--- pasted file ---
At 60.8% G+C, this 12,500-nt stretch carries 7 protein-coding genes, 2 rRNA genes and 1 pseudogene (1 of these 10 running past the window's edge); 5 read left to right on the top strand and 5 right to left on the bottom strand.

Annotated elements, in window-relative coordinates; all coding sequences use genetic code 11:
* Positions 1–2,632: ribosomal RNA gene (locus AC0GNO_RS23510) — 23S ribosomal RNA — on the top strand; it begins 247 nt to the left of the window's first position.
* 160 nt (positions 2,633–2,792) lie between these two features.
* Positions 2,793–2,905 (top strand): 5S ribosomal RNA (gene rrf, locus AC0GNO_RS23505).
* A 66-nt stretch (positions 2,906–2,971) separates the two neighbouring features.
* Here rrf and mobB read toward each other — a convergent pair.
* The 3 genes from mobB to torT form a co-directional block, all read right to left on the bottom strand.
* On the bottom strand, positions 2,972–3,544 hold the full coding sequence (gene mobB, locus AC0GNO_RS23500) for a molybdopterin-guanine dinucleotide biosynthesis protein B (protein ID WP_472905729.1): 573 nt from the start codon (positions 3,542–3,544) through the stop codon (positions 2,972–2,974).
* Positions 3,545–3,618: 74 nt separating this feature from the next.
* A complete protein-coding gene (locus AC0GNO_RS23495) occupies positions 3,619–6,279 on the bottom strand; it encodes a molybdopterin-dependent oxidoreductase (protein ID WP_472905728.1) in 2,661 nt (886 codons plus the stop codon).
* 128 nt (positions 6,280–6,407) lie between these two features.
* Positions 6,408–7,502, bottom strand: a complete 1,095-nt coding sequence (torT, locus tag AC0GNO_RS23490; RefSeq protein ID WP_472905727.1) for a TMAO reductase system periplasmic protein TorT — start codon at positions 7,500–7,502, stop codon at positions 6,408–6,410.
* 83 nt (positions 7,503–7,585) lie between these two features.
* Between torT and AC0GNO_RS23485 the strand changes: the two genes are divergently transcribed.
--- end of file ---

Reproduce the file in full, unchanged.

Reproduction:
At 60.8% G+C, this 12,500-nt stretch carries 7 protein-coding genes, 2 rRNA genes and 1 pseudogene (1 of these 10 running past the window's edge); 5 read left to right on the top strand and 5 right to left on the bottom strand.

Annotated elements, in window-relative coordinates; all coding sequences use genetic code 11:
* Positions 1–2,632: ribosomal RNA gene (locus AC0GNO_RS23510) — 23S ribosomal RNA — on the top strand; it begins 247 nt to the left of the window's first position.
* 160 nt (positions 2,633–2,792) lie between these two features.
* Positions 2,793–2,905 (top strand): 5S ribosomal RNA (gene rrf, locus AC0GNO_RS23505).
* A 66-nt stretch (positions 2,906–2,971) separates the two neighbouring features.
* Here rrf and mobB read toward each other — a convergent pair.
* The 3 genes from mobB to torT form a co-directional block, all read right to left on the bottom strand.
* On the bottom strand, positions 2,972–3,544 hold the full coding sequence (gene mobB, locus AC0GNO_RS23500) for a molybdopterin-guanine dinucleotide biosynthesis protein B (protein ID WP_472905729.1): 573 nt from the start codon (positions 3,542–3,544) through the stop codon (positions 2,972–2,974).
* Positions 3,545–3,618: 74 nt separating this feature from the next.
* A complete protein-coding gene (locus AC0GNO_RS23495) occupies positions 3,619–6,279 on the bottom strand; it encodes a molybdopterin-dependent oxidoreductase (protein ID WP_472905728.1) in 2,661 nt (886 codons plus the stop codon).
* 128 nt (positions 6,280–6,407) lie between these two features.
* Positions 6,408–7,502, bottom strand: a complete 1,095-nt coding sequence (torT, locus tag AC0GNO_RS23490; RefSeq protein ID WP_472905727.1) for a TMAO reductase system periplasmic protein TorT — start codon at positions 7,500–7,502, stop codon at positions 6,408–6,410.
* 83 nt (positions 7,503–7,585) lie between these two features.
* Between torT and AC0GNO_RS23485 the strand changes: the two genes are divergently transcribed.